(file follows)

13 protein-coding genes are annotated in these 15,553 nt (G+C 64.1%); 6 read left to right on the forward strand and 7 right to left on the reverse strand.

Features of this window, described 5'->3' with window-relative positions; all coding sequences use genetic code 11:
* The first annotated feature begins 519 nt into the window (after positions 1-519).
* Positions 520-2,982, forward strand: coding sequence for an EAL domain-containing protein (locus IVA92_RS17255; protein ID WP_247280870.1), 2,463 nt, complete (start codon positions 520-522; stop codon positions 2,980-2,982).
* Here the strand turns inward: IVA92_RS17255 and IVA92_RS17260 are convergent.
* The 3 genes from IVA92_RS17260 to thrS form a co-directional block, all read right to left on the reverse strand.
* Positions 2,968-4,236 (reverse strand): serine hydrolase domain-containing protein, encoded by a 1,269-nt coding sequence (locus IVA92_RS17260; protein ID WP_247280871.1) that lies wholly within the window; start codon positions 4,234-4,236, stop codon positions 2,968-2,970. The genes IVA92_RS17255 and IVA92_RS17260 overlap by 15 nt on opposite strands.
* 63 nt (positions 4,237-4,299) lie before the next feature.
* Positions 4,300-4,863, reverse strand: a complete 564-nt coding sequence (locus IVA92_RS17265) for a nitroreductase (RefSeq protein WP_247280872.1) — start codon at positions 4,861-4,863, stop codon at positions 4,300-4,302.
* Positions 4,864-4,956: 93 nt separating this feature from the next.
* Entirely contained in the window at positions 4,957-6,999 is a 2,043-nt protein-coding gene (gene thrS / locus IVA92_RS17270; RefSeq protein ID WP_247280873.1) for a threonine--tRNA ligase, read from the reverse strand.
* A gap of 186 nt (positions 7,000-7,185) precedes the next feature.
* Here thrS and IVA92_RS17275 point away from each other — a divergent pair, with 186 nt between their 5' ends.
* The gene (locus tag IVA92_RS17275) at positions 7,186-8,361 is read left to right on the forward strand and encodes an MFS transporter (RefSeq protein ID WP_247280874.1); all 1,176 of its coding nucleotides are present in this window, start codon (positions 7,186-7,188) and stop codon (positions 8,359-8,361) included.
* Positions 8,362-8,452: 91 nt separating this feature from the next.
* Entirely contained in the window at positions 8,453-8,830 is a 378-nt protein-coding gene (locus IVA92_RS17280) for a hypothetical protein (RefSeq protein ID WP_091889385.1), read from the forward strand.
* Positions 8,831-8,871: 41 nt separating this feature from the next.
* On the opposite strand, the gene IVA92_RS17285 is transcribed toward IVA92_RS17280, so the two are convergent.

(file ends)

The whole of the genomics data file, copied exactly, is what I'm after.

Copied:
13 protein-coding genes are annotated in these 15,553 nt (G+C 64.1%); 6 read left to right on the forward strand and 7 right to left on the reverse strand.

Features of this window, described 5'->3' with window-relative positions; all coding sequences use genetic code 11:
* The first annotated feature begins 519 nt into the window (after positions 1-519).
* Positions 520-2,982, forward strand: coding sequence for an EAL domain-containing protein (locus IVA92_RS17255; protein ID WP_247280870.1), 2,463 nt, complete (start codon positions 520-522; stop codon positions 2,980-2,982).
* Here the strand turns inward: IVA92_RS17255 and IVA92_RS17260 are convergent.
* The 3 genes from IVA92_RS17260 to thrS form a co-directional block, all read right to left on the reverse strand.
* Positions 2,968-4,236 (reverse strand): serine hydrolase domain-containing protein, encoded by a 1,269-nt coding sequence (locus IVA92_RS17260; protein ID WP_247280871.1) that lies wholly within the window; start codon positions 4,234-4,236, stop codon positions 2,968-2,970. The genes IVA92_RS17255 and IVA92_RS17260 overlap by 15 nt on opposite strands.
* 63 nt (positions 4,237-4,299) lie before the next feature.
* Positions 4,300-4,863, reverse strand: a complete 564-nt coding sequence (locus IVA92_RS17265) for a nitroreductase (RefSeq protein WP_247280872.1) — start codon at positions 4,861-4,863, stop codon at positions 4,300-4,302.
* Positions 4,864-4,956: 93 nt separating this feature from the next.
* Entirely contained in the window at positions 4,957-6,999 is a 2,043-nt protein-coding gene (gene thrS / locus IVA92_RS17270; RefSeq protein ID WP_247280873.1) for a threonine--tRNA ligase, read from the reverse strand.
* A gap of 186 nt (positions 7,000-7,185) precedes the next feature.
* Here thrS and IVA92_RS17275 point away from each other — a divergent pair, with 186 nt between their 5' ends.
* The gene (locus tag IVA92_RS17275) at positions 7,186-8,361 is read left to right on the forward strand and encodes an MFS transporter (RefSeq protein ID WP_247280874.1); all 1,176 of its coding nucleotides are present in this window, start codon (positions 7,186-7,188) and stop codon (positions 8,359-8,361) included.
* Positions 8,362-8,452: 91 nt separating this feature from the next.
* Entirely contained in the window at positions 8,453-8,830 is a 378-nt protein-coding gene (locus IVA92_RS17280) for a hypothetical protein (RefSeq protein ID WP_091889385.1), read from the forward strand.
* Positions 8,831-8,871: 41 nt separating this feature from the next.
* On the opposite strand, the gene IVA92_RS17285 is transcribed toward IVA92_RS17280, so the two are convergent.